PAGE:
The purpose of this report is to develop and analyze the engineered barrier system (EBS) radionuclide transport abstraction model, consistent with Level I and Level II model validation, as identified in Technical Work Plan for: Near-Field Environment and Transport: Engineered Barrier System: Radionuclide Transport Abstraction Model Report Integration (BSC 2005 [DIRS 173617]). The EBS radionuclide transport abstraction (or EBS RT Abstraction) is the conceptual model used in the total system performance assessment (TSPA) to determine the rate of radionuclide releases from the EBS to the unsaturated zone (UZ). The EBS RT Abstraction conceptual model consists of two main components: a flow model and a transport model. Both models are developed mathematically from first principles in order to show explicitly what assumptions, simplifications, and approximations are incorporated into the models used in the TSPA. The flow model defines the pathways for water flow in the EBS and specifies how the flow rate is computed in each pathway. Input to this model includes the seepage flux into a drift. The seepage flux is potentially split by the drip shield, with some (or all) of the flux being diverted by the drip shield and some passing through breaches in the drip shield that might result from corrosion or seismic damage. The flux through drip shield breaches is potentially split by the waste package, with some (or all) of the flux being diverted by the waste package and some passing through waste package breaches that might result from corrosion or seismic damage. Neither the drip shield nor the waste package survives an igneous intrusion, so the flux splitting submodel is not used in the igneous scenario class. The flow model is validated in an independent model validation technical review. The drip shield and waste package flux splitting algorithms are developed and validated using experimental data. The transport model considers advective transport and diffusive transport

  8. EBS Radionuclide Transport Abstraction

    SciTech Connect

    R. Schreiner

    2001-06-27

    The purpose of this work is to develop the Engineered Barrier System (EBS) radionuclide transport abstraction model, as directed by a written development plan (CRWMS M&O 1999a). This abstraction is the conceptual model that will be used to determine the rate of release of radionuclides from the EBS to the unsaturated zone (UZ) in the total system performance assessment-license application (TSPA-LA). In particular, this model will be used to quantify the time-dependent radionuclide releases from a failed waste package (WP) and their subsequent transport through the EBS to the emplacement drift wall/UZ interface. The development of this conceptual model will allow Performance Assessment Operations (PAO) and its Engineered Barrier Performance Department to provide a more detailed and complete EBS flow and transport abstraction. The results from this conceptual model will allow PA0 to address portions of the key technical issues (KTIs) presented in three NRC Issue Resolution Status Reports (IRSRs): (1) the Evolution of the Near-Field Environment (ENFE), Revision 2 (NRC 1999a), (2) the Container Life and Source Term (CLST), Revision 2 (NRC 1999b), and (3) the Thermal Effects on Flow (TEF), Revision 1 (NRC 1998). The conceptual model for flow and transport in the EBS will be referred to as the ''EBS RT Abstraction'' in this analysis/modeling report (AMR). The scope of this abstraction and report is limited to flow and transport processes. More specifically, this AMR does not discuss elements of the TSPA-SR and TSPA-LA that relate to the EBS but are discussed in other AMRs. These elements include corrosion processes, radionuclide solubility limits, waste form dissolution rates and concentrations of colloidal particles that are generally represented as boundary conditions or input parameters for the EBS RT Abstraction. In effect, this AMR provides the algorithms for transporting radionuclides using the flow geometry and radionuclide concentrations determined by other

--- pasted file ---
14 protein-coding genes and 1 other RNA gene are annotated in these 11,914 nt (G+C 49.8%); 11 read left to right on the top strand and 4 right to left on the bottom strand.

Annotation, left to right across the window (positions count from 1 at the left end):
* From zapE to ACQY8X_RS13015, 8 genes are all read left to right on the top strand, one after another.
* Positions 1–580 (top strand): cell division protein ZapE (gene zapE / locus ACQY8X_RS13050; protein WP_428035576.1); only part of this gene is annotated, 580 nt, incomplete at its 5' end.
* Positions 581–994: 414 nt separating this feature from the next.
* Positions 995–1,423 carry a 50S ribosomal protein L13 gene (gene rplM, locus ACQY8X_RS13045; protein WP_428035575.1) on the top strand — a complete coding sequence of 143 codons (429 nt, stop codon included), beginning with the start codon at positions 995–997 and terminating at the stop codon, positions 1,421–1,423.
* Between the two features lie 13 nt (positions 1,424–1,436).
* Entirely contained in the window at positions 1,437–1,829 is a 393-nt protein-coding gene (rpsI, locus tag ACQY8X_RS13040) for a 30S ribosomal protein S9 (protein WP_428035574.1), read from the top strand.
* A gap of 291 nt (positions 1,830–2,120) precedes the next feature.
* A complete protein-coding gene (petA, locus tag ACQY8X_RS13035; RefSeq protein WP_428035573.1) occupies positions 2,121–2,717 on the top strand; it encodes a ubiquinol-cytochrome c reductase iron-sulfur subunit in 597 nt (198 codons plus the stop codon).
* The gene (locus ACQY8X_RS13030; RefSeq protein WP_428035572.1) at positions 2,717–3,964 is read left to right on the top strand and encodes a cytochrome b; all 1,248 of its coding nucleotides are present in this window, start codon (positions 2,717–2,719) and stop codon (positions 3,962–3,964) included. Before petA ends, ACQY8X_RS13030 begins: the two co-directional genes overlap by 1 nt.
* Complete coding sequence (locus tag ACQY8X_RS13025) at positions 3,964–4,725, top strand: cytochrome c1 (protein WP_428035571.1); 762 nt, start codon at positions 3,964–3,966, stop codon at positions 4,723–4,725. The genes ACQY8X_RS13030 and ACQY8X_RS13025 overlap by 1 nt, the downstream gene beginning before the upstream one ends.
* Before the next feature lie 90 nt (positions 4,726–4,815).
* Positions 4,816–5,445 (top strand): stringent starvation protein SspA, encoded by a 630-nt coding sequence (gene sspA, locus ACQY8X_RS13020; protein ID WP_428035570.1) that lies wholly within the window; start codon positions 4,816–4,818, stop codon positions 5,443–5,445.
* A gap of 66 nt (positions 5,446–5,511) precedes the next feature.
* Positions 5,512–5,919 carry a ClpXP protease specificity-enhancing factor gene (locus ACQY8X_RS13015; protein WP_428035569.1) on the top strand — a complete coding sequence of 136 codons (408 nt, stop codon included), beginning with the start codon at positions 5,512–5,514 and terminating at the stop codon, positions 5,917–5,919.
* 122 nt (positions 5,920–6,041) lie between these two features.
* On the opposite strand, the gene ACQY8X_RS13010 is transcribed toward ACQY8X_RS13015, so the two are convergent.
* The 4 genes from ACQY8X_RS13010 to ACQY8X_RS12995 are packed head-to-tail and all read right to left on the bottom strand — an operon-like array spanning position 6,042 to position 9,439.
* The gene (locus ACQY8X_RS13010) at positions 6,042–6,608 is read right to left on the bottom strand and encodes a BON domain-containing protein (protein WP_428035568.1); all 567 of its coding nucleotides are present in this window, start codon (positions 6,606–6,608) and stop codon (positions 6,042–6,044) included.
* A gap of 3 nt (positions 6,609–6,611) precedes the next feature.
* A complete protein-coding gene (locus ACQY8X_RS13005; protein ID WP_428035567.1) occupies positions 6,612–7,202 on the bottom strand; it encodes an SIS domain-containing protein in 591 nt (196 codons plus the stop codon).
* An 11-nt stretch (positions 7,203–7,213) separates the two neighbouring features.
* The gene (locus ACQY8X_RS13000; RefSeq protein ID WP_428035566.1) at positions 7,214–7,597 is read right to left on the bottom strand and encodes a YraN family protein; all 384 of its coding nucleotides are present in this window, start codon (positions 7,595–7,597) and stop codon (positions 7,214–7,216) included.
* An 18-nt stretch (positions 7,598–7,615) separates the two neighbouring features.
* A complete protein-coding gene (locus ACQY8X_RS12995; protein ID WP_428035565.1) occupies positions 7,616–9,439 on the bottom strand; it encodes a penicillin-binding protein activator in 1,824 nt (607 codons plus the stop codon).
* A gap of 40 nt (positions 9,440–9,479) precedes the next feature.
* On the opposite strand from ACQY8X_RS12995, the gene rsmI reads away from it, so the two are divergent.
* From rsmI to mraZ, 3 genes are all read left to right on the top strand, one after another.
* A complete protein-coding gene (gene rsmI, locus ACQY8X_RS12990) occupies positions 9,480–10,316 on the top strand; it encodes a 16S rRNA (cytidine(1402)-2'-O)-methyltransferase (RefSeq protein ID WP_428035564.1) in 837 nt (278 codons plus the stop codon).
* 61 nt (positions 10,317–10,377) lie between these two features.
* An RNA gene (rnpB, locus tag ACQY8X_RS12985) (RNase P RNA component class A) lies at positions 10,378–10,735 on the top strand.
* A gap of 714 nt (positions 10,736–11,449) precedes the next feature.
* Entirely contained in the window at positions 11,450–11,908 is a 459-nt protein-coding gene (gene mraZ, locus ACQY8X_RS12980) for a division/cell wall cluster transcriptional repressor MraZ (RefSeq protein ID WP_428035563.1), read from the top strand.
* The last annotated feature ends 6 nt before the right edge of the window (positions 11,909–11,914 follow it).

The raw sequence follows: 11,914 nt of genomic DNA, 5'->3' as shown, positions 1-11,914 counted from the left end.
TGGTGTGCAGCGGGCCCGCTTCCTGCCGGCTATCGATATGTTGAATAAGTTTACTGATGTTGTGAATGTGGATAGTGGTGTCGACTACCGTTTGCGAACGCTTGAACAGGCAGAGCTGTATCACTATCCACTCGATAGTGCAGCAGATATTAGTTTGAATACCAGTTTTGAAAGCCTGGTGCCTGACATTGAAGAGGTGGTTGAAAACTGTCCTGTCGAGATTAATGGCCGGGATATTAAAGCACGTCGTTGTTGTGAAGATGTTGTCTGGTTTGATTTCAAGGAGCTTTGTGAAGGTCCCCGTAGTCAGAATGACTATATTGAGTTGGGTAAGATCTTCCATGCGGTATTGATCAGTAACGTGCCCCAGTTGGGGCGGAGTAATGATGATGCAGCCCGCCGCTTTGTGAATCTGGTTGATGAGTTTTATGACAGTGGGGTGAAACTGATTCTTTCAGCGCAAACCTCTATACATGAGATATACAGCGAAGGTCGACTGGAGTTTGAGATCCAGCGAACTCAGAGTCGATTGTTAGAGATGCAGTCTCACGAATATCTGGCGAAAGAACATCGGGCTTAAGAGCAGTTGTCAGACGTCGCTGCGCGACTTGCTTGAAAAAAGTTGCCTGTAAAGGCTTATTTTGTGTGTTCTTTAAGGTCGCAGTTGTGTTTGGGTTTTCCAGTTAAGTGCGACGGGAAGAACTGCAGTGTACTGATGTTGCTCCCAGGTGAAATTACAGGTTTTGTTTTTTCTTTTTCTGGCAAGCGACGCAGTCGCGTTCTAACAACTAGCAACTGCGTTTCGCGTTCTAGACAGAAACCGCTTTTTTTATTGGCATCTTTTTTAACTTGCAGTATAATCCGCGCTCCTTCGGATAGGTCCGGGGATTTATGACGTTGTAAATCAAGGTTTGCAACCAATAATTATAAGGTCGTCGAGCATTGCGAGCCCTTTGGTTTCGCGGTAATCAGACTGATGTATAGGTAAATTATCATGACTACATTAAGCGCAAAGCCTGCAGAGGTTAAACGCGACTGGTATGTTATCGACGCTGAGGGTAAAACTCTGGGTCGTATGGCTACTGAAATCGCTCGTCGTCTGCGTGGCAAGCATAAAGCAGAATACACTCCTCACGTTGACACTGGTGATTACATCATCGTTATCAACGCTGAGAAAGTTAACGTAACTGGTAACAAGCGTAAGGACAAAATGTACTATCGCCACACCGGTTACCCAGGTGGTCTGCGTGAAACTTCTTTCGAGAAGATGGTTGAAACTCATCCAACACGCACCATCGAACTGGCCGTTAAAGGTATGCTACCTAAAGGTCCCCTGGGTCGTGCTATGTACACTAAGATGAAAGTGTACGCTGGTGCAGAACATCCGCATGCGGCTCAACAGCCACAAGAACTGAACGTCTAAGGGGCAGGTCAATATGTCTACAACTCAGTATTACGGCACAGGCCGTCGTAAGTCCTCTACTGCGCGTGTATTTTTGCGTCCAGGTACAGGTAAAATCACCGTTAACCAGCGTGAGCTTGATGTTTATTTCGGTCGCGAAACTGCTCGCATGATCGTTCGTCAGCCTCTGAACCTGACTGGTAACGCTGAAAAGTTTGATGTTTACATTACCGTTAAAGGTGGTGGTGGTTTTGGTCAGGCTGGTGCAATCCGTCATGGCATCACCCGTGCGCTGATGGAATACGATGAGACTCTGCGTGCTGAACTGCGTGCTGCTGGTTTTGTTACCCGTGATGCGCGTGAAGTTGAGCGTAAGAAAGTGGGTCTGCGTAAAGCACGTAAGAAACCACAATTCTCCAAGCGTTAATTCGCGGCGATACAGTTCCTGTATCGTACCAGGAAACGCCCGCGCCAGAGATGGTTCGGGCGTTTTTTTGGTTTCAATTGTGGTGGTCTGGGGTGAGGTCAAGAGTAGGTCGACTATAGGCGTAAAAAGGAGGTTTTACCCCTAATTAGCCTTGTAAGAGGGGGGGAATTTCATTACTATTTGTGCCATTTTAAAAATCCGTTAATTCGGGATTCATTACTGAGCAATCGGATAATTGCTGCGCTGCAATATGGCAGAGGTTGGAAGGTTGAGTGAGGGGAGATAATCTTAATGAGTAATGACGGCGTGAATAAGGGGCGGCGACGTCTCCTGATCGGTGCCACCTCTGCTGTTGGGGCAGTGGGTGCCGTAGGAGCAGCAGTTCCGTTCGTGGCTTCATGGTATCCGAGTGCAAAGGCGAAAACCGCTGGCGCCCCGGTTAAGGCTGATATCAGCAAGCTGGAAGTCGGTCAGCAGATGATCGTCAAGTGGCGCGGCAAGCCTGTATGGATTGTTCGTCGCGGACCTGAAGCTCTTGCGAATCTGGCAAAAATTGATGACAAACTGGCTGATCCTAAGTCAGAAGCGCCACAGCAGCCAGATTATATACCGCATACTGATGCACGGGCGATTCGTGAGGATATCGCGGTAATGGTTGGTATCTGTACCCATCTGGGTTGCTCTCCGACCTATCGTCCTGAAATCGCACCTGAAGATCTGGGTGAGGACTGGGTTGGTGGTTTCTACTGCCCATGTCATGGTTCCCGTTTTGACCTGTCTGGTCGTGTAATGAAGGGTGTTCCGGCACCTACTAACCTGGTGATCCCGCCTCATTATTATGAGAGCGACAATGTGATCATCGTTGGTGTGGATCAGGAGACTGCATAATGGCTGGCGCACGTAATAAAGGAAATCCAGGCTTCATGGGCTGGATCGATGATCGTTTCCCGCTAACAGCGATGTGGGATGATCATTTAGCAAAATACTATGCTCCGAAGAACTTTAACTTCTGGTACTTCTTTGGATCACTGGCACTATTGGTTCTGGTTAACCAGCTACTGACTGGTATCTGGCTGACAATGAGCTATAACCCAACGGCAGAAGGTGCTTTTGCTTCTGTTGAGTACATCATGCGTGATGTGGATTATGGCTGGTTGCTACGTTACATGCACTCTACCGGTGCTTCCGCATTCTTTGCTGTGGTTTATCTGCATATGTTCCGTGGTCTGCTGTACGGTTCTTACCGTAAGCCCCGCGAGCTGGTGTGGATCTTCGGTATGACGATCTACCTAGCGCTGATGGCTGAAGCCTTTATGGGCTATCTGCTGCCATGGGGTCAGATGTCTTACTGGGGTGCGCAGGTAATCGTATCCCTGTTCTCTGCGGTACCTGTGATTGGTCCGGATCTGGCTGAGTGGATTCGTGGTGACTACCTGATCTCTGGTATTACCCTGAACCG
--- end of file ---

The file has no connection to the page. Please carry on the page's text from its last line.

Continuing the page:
9. Impact of Higher Natural Gas Prices on Local Distribution Companies and Residential Customers

    EIA Publications

    2007-01-01

    This report examines some of the problems faced by natural gas consumers as a result of increasing heating bills in recent years and problems associated with larger amounts of uncollectible revenue and lower throughput for the local distribution companies (LDCs) supplying the natural gas.

  10. The influence of natural factors on the spatio-temporal distribution of Oncomelania hupensis.

    PubMed

    Cheng, Gong; Li, Dan; Zhuang, Dafang; Wang, Yong

    2016-12-01